Friday, June 8, 2012

Volume 19.1


A Philosophical Review

Volume 19 • Number 1

September, 2011


INSIDE THIS ISSUE:                                                                                                       

Alexandra Nichipor
Lamb for Dinner?                                                                                                   
Jacob Wheeler
The Verge of Vegetarian Virtue                                                                                                                                             
Emily Burke
A Feminist Defense of Eating Animals                    

Corey Sloane
Concerning Facebook                                                                                      

Matthew Silliman

Barry Sullivan
From One Thing Into Another                                                          

Lamb for Dinner?
Animals as Symbols in Christianity

Alexandra Nichipor

Christianity is perhaps the most anthropocentric of all world religions: God gave dominion of the earth to humans; God came down in human form in order to redeem humanity. For much of history, Christian authorities maintained that animals did not have souls, and were outside the scope of religion. (1)  However, the full picture is not so simple. Thomas Aquinas maintained that animals did have souls, just not immortal ones: “Wart-hogs, as well as men, possess souls, for they, too, in their humble and different ways, are alive […] [but] there is no implication that [such] a soul survives the death of the body.” (2)  Some influential modern theologians, such as C.S. Lewis, assert that animals do share in the resurrection (though only tame ones). (3)  Ancient and Medieval saints preached to animals. (4)  Also, no other Abrahamic religion deals so heavily in representations of animals: the dove, the fish, the lamb, and other examples too numerous to list here.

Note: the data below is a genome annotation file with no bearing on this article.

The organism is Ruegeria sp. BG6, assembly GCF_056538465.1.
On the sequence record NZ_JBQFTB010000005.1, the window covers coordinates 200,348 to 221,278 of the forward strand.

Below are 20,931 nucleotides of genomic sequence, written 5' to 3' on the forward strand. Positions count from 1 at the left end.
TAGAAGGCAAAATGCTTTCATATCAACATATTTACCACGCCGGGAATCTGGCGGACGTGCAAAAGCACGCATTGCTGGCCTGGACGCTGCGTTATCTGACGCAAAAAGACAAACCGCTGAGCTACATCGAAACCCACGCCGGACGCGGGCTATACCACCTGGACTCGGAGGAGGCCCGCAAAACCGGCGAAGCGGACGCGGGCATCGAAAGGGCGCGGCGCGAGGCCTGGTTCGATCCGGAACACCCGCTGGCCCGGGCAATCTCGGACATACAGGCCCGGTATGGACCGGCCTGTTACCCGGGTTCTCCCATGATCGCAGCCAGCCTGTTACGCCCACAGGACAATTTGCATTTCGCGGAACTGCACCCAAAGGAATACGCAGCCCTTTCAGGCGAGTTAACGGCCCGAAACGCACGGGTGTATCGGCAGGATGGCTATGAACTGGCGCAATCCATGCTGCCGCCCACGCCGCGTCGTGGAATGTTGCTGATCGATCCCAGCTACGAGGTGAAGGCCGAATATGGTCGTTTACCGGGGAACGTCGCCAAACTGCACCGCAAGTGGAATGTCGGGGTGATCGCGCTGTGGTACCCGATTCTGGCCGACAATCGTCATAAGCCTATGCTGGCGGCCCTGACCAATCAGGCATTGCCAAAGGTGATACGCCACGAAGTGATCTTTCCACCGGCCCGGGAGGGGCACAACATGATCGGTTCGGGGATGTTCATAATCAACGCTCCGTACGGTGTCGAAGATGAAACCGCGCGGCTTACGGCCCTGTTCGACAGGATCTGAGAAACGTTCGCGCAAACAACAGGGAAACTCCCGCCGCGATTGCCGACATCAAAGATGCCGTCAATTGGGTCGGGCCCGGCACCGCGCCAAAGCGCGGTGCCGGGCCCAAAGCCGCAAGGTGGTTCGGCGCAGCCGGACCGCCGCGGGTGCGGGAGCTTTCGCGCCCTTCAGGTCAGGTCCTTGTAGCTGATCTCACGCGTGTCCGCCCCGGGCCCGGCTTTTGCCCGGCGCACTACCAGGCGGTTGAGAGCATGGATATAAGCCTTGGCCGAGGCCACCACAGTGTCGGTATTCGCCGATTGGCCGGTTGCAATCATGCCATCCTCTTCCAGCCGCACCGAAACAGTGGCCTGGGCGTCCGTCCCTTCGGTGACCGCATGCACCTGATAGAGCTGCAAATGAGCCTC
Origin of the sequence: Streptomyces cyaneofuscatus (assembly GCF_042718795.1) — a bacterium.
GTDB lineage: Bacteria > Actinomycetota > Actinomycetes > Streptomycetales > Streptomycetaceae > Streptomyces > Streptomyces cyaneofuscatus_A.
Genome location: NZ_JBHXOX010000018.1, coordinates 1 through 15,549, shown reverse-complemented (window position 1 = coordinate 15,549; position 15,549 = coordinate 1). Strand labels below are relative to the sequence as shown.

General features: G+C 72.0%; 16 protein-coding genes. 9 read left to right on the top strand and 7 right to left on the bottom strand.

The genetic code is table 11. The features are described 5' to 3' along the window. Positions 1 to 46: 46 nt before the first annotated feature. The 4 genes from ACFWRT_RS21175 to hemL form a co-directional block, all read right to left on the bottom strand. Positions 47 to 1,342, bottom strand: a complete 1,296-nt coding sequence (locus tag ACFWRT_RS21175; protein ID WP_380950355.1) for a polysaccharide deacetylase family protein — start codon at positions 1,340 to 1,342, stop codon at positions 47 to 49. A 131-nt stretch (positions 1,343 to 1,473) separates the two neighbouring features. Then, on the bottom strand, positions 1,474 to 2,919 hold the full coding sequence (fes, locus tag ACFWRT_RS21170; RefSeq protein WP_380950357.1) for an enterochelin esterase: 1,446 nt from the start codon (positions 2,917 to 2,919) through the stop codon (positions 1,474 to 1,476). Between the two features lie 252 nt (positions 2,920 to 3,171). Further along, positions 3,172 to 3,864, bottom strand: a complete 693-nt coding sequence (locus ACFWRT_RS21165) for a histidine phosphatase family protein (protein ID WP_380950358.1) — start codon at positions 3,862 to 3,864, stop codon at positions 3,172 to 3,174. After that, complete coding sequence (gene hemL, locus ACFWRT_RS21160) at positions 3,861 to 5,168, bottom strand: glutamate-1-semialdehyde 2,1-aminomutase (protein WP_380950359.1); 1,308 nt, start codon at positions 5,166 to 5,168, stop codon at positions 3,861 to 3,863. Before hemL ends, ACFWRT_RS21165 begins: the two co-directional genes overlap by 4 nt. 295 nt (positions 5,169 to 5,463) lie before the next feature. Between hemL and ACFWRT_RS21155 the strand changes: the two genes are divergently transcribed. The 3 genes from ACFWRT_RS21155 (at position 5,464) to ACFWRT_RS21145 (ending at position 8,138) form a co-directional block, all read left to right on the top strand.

What is the impact of this symbolism on the actual flesh-and-blood species being represented? It may be beneficial: the symbolism of animal-as-God, as in the case of the dove, may represent the elevation of this animal to divinity. Metaphor in itself is not negative; if the foundation of ethics is the idea that we treat others as we would like to be treated, then metaphor is the beginning of compassion. On the other hand, symbolic use may be harmful to the animal. It is a form of the absent referent, defined as “anything whose original meaning is undercut as it is absorbed into a different hierarchy of meaning.” (5)  Certain qualities of the animal, such as the innocence of a lamb, are utilized by the symbolic representation, and the remaining qualities of the living animal are ignored or fade away. Certainly, symbolic usage evidences no concern for the animal, only for human interests, and certainly does not prevent violence being done against that animal. As scholars of religion have noted, “Worship is primarily for the benefit of the worshipper rather than any indication of adoration for the worshipped.” (6)

I will use one of the most ancient and potent animal symbols in the Judeo-Christian theology as a case study here: the lamb. (7)  The lamb appears in the 23rd Psalm, in the writings of the Prophet Ezekiel, the final command of Jesus to Peter, and countless Christian exegeses. One can rightly say that, “God looks after his people in the same manner a good shepherd ought to look after his flock.” (8)

Jesus is frequently called The Lamb, due to his innocence and his sacrifice. Historically, the sacrifice of domestic animals was required at the Temple of Jerusalem on numerous occasions. Though goats and bulls were also offered, there is evidence that lambs and sheep were killed in the largest numbers. (9)  During the Passover in Egypt, a lamb was killed and his/her blood smeared on the doors of Israelite homes to keep them from the scourge of God; this ritual was repeated every year in each Jewish household. Jesus’ crucifixion reportedly took place around Passover; the symbolism is quite clear.